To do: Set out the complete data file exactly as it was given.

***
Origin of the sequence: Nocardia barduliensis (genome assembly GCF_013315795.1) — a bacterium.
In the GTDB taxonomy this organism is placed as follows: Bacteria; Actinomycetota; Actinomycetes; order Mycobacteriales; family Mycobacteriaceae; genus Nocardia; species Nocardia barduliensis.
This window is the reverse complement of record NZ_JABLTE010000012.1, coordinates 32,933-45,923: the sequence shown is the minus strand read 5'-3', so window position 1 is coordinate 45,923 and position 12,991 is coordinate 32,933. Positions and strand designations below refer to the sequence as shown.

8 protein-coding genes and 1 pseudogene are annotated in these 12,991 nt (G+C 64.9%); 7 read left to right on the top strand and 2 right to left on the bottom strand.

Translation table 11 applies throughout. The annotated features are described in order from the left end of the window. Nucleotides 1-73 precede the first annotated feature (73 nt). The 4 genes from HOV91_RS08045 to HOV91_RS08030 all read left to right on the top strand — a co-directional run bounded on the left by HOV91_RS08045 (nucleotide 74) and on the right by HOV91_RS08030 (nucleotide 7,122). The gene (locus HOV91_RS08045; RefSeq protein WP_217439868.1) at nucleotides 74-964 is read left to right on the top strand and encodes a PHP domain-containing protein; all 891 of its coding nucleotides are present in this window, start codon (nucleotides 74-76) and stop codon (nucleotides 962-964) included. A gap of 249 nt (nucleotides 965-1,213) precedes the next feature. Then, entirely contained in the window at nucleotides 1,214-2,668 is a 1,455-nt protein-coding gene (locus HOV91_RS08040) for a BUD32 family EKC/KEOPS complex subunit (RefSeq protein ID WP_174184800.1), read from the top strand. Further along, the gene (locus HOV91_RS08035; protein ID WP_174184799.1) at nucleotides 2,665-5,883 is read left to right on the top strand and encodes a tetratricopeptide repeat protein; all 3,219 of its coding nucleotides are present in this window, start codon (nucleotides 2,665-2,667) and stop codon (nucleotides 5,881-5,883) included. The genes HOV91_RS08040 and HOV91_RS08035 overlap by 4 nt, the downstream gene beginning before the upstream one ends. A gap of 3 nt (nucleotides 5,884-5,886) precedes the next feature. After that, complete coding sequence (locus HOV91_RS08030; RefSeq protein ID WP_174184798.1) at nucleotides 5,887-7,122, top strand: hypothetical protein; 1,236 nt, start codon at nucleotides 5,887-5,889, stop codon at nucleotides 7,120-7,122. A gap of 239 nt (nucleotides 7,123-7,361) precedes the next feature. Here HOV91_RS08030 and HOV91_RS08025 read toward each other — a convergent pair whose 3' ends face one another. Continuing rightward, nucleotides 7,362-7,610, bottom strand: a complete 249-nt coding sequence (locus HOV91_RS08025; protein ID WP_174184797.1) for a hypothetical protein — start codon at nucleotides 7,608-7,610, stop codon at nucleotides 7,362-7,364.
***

Origin of the sequence: Nocardia barduliensis (genome assembly GCF_013315795.1) — a bacterium.
In the GTDB taxonomy this organism is placed as follows: Bacteria; Actinomycetota; Actinomycetes; order Mycobacteriales; family Mycobacteriaceae; genus Nocardia; species Nocardia barduliensis.
This window is the reverse complement of record NZ_JABLTE010000012.1, coordinates 32,933-45,923: the sequence shown is the minus strand read 5'-3', so window position 1 is coordinate 45,923 and position 12,991 is coordinate 32,933. Positions and strand designations below refer to the sequence as shown.

8 protein-coding genes and 1 pseudogene are annotated in these 12,991 nt (G+C 64.9%); 7 read left to right on the top strand and 2 right to left on the bottom strand.

Translation table 11 applies throughout. The annotated features are described in order from the left end of the window. Nucleotides 1-73 precede the first annotated feature (73 nt). The 4 genes from HOV91_RS08045 to HOV91_RS08030 all read left to right on the top strand — a co-directional run bounded on the left by HOV91_RS08045 (nucleotide 74) and on the right by HOV91_RS08030 (nucleotide 7,122). The gene (locus HOV91_RS08045; RefSeq protein WP_217439868.1) at nucleotides 74-964 is read left to right on the top strand and encodes a PHP domain-containing protein; all 891 of its coding nucleotides are present in this window, start codon (nucleotides 74-76) and stop codon (nucleotides 962-964) included. A gap of 249 nt (nucleotides 965-1,213) precedes the next feature. Then, entirely contained in the window at nucleotides 1,214-2,668 is a 1,455-nt protein-coding gene (locus HOV91_RS08040) for a BUD32 family EKC/KEOPS complex subunit (RefSeq protein ID WP_174184800.1), read from the top strand. Further along, the gene (locus HOV91_RS08035; protein ID WP_174184799.1) at nucleotides 2,665-5,883 is read left to right on the top strand and encodes a tetratricopeptide repeat protein; all 3,219 of its coding nucleotides are present in this window, start codon (nucleotides 2,665-2,667) and stop codon (nucleotides 5,881-5,883) included. The genes HOV91_RS08040 and HOV91_RS08035 overlap by 4 nt, the downstream gene beginning before the upstream one ends. A gap of 3 nt (nucleotides 5,884-5,886) precedes the next feature. After that, complete coding sequence (locus HOV91_RS08030; RefSeq protein ID WP_174184798.1) at nucleotides 5,887-7,122, top strand: hypothetical protein; 1,236 nt, start codon at nucleotides 5,887-5,889, stop codon at nucleotides 7,120-7,122. A gap of 239 nt (nucleotides 7,123-7,361) precedes the next feature. Here HOV91_RS08030 and HOV91_RS08025 read toward each other — a convergent pair whose 3' ends face one another. Continuing rightward, nucleotides 7,362-7,610, bottom strand: a complete 249-nt coding sequence (locus HOV91_RS08025; protein ID WP_174184797.1) for a hypothetical protein — start codon at nucleotides 7,608-7,610, stop codon at nucleotides 7,362-7,364.